In West Africa, numerous minors migrate in search of better living conditions. Absolute figures are not available with regard to this phenomenon, that has been investigated by Save the Children and the Mixed Migration Centre.
Save the Children’s Manuela De Gaspari explains the approach used in their research: ‘The researchers focused on the migration of unaccompanied minors in four West African countries: Burkina Faso, Mali, Niger and Senegal. They did not consider migration as a problem, but as a life phase in which the children were looking for opportunities.’
The research did not always run smoothly. ‘We had to overcome various obstacles’, De Gaspari explains. ‘First and foremost, there is little information about concrete figures. Many minors have never been officially registered in their country. Moreover, it is difficult to reach young migrants because they move internationally, while the fact that the region is very extensive and diverse makes it almost impossible to draw general conclusions.’
Diverse phenomenon full of danger
De Gaspari stresses that the mobility of children is a very diverse phenomenon: ‘Both in the routes used and in the underlying reasons, there is little uniformity. A constant is that the children move to economic hubs. But by no means do all of them want to go to Europe. Most of them stay in West Africa. Only a small part decides to cross the Mediterranean’.
On their journey, minor migrants encounter many dangers. An illustrative example is the story of 19-year-old Eric Soma from Burkina Faso, who left for the Malian capital Bamako and joined a group of migrants while hitchhiking. Once he arrived in Mali, he saw some of his companions being attacked and murdered.
Eric’s story is not unique. De Gaspari: ‘Young people are constantly at risk of becoming victims of sexual abuse, kidnapping, exploitation, attacks,... Certainly northern Mali and the region around Lake Chad are dangerous places, because armed groups recruit minors as child soldiers there.’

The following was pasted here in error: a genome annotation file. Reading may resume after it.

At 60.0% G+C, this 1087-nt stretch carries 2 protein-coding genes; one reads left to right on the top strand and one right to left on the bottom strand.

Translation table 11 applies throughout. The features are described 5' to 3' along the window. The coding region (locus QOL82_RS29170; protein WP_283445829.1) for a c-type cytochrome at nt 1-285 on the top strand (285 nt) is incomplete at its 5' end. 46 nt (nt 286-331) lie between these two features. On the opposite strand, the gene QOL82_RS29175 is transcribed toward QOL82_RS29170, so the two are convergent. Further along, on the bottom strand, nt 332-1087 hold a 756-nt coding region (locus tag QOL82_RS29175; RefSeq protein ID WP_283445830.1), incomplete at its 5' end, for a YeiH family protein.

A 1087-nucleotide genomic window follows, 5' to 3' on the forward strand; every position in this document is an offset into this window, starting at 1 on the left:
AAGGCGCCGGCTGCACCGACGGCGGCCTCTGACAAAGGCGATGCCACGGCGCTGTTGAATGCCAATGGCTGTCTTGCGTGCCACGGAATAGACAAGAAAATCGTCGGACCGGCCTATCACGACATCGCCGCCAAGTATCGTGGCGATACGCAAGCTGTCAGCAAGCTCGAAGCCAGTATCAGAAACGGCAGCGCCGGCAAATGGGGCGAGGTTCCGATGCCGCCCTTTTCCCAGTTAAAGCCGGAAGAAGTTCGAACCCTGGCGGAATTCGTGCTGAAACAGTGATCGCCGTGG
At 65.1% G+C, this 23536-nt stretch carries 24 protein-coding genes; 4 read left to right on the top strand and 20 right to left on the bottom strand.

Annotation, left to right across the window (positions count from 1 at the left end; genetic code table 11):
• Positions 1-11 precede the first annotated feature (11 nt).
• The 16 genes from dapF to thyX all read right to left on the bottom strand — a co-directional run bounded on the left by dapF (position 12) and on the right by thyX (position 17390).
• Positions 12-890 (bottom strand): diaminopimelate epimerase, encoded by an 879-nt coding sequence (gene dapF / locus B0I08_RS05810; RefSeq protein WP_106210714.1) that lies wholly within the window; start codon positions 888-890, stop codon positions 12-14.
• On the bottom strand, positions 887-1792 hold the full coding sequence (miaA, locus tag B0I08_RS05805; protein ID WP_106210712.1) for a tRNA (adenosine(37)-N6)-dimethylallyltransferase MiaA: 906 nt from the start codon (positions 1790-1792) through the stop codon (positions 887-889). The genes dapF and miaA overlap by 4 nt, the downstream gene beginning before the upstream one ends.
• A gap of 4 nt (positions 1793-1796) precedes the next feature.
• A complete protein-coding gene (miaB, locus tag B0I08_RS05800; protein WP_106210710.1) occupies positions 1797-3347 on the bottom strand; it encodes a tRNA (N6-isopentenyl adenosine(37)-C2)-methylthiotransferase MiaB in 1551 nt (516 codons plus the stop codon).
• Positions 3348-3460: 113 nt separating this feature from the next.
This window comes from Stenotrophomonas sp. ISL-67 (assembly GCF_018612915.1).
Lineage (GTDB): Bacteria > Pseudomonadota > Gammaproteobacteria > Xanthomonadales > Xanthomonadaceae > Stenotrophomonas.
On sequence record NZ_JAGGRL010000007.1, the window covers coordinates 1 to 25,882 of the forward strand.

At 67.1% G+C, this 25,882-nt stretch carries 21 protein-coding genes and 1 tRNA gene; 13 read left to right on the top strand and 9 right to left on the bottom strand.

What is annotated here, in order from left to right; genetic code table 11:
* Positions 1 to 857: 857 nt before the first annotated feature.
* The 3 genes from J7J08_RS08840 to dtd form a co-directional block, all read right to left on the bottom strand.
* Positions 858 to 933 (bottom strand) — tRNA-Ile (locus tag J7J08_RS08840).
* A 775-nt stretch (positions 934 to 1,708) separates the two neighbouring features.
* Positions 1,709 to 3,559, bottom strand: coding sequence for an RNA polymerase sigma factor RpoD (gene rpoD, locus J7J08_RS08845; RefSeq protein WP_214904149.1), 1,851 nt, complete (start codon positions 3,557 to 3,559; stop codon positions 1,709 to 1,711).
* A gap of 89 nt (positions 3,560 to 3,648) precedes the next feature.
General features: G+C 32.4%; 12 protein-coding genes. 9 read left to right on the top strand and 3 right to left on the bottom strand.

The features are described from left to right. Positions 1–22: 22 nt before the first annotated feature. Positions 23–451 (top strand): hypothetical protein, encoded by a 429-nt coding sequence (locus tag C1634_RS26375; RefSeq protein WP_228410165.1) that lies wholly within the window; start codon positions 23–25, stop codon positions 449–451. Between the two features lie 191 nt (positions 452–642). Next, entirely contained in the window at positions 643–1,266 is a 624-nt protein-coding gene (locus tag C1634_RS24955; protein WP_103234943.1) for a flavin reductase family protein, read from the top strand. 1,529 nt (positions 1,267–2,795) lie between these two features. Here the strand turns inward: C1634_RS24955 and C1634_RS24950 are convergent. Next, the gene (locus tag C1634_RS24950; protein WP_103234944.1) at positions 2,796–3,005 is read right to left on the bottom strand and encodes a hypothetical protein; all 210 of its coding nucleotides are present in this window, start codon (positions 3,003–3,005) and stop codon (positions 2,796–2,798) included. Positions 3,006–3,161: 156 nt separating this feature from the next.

A constant is that the children move to economic hubs. But by no means do all of them want to go to Europe. Most of them stay in West Africa.
Search for opportunities
Why are young people prepared to face so many dangers? De Gaspari explains: ‘They have several reasons to leave. The first one is economic: they are looking for work. This certainly applies to the oldest sons of the families. They are often sent out to earn money for the rest of the family. Fleeing (family-related) violence or traditional rituals such as genital mutilation are other reasons.’
Gaspari's colleague Amanda Azzali shares her point of view: ‘Young people are not just fleeing, they are looking for opportunities. Girls from the countryside flee the rigid conservative straitjacket and seek more gender equality. Moreover, they expand their social network and the journey often strengthens their self-confidence and self-image. During their journey they are obliged to learn new skills. A common example is how they teach themselves to prepare a meal, which increases their sense of self-esteem.’
Need for better control
De Gaspari and Azzali conclude that West African youth use migration as a strategy to counter the problems they face. The researchers do not consider migration as a problem, but as a social fact that needs more control, so that it becomes safer. ‘With Save the Children we make great efforts to achieve this. We do this by identifying the most vulnerable and marginalised young people. We support them and inform them about their rights’, Azzali concludes.
Read here the full research report of Save the Children and the Mixed Migration Centre.